A comparison of analytical techniques and the products formed during the decomposition of biodiesel under accelerated conditions

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Abstract

Biodiesel is a renewable fuel synthesised from plant, waste or algal oils. Though biodiesel can be used as a replacement for diesel fuel, a number of technical issues, including the reduced oxidative stability, limit the application. This research article compares various analytical techniques which can be used to assess the oxidation of biodiesel and, through comparison, elucidate further the products and mechanism of degradation. Rapeseed methyl ester (RME) was oxidised at both 90 °C and 150 °C, aliquots of both the solution and the volatiles were taken and analysed using UV-VIS spectroscopy, FTIR spectroscopy, GC-MS, 1-H and 13-C NMR experiments. The viscosity and the refractive index of the samples were also recorded. Though NMR and GC-MS offer excellent methods to assess the oxidation both require lengthy sample preparation. In contrast in situ FT-IR requires less sample preparation and as such, would be a useful tool for use as an oxidation sensor.
LanguageEnglish
Pages426-433
Number of pages8
JournalFuel
Volume96
Early online date4 Feb 2012
DOIs
StatusPublished - Jun 2012

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Biofuels
Biodiesel
Decomposition
Oxidation
Nuclear magnetic resonance
Diesel fuels
Ultraviolet spectroscopy
Refractive index
Esters
Oils
Spectroscopy
Viscosity
Degradation
Sensors
Experiments

Keywords

  • degradation
  • oxidation
  • biodiesel
  • spectroscopy

Cite this

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title = "A comparison of analytical techniques and the products formed during the decomposition of biodiesel under accelerated conditions",
abstract = "Biodiesel is a renewable fuel synthesised from plant, waste or algal oils. Though biodiesel can be used as a replacement for diesel fuel, a number of technical issues, including the reduced oxidative stability, limit the application. This research article compares various analytical techniques which can be used to assess the oxidation of biodiesel and, through comparison, elucidate further the products and mechanism of degradation. Rapeseed methyl ester (RME) was oxidised at both 90 °C and 150 °C, aliquots of both the solution and the volatiles were taken and analysed using UV-VIS spectroscopy, FTIR spectroscopy, GC-MS, 1-H and 13-C NMR experiments. The viscosity and the refractive index of the samples were also recorded. Though NMR and GC-MS offer excellent methods to assess the oxidation both require lengthy sample preparation. In contrast in situ FT-IR requires less sample preparation and as such, would be a useful tool for use as an oxidation sensor.",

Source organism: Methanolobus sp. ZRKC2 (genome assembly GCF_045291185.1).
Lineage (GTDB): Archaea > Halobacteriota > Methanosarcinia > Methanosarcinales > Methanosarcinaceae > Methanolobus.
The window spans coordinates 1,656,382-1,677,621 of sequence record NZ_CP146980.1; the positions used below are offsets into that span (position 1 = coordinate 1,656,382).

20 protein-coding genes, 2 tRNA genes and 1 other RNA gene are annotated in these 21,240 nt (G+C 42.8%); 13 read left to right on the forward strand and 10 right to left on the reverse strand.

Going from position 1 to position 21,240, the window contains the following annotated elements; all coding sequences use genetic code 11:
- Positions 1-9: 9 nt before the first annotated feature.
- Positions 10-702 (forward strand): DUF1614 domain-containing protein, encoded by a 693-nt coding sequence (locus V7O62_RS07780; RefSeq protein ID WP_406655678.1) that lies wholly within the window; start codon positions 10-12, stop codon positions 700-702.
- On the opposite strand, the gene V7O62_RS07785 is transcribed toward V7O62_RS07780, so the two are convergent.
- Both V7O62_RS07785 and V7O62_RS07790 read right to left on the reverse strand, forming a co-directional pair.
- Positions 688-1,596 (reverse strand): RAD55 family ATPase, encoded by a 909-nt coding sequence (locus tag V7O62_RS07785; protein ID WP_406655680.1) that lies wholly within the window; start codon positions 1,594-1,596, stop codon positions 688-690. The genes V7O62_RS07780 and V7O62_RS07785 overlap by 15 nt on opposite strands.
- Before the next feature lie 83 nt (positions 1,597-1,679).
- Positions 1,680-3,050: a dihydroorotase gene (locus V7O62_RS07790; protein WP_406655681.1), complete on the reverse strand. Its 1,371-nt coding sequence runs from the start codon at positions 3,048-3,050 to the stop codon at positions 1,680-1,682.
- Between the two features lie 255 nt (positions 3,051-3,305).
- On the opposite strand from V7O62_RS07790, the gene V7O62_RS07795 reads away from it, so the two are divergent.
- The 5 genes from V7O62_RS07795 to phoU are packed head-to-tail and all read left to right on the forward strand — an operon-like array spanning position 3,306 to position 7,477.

keywords = "degradation, oxidation, biodiesel, spectroscopy",
author = "Chuck, {Christopher J} and Bannister, {Christopher D} and Jenkins, {Rhodri W} and Lowe, {John P} and Davidson, {Matthew G}",
year = "2012",
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AU - Chuck,Christopher J

AU - Bannister,Christopher D

AU - Jenkins,Rhodri W

AU - Lowe,John P

AU - Davidson,Matthew G

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N2 - Biodiesel is a renewable fuel synthesised from plant, waste or algal oils. Though biodiesel can be used as a replacement for diesel fuel, a number of technical issues, including the reduced oxidative stability, limit the application. This research article compares various analytical techniques which can be used to assess the oxidation of biodiesel and, through comparison, elucidate further the products and mechanism of degradation. Rapeseed methyl ester (RME) was oxidised at both 90 °C and 150 °C, aliquots of both the solution and the volatiles were taken and analysed using UV-VIS spectroscopy, FTIR spectroscopy, GC-MS, 1-H and 13-C NMR experiments. The viscosity and the refractive index of the samples were also recorded. Though NMR and GC-MS offer excellent methods to assess the oxidation both require lengthy sample preparation. In contrast in situ FT-IR requires less sample preparation and as such, would be a useful tool for use as an oxidation sensor.

AB - Biodiesel is a renewable fuel synthesised from plant, waste or algal oils. Though biodiesel can be used as a replacement for diesel fuel, a number of technical issues, including the reduced oxidative stability, limit the application. This research article compares various analytical techniques which can be used to assess the oxidation of biodiesel and, through comparison, elucidate further the products and mechanism of degradation. Rapeseed methyl ester (RME) was oxidised at both 90 °C and 150 °C, aliquots of both the solution and the volatiles were taken and analysed using UV-VIS spectroscopy, FTIR spectroscopy, GC-MS, 1-H and 13-C NMR experiments. The viscosity and the refractive index of the samples were also recorded. Though NMR and GC-MS offer excellent methods to assess the oxidation both require lengthy sample preparation. In contrast in situ FT-IR requires less sample preparation and as such, would be a useful tool for use as an oxidation sensor.

KW - degradation

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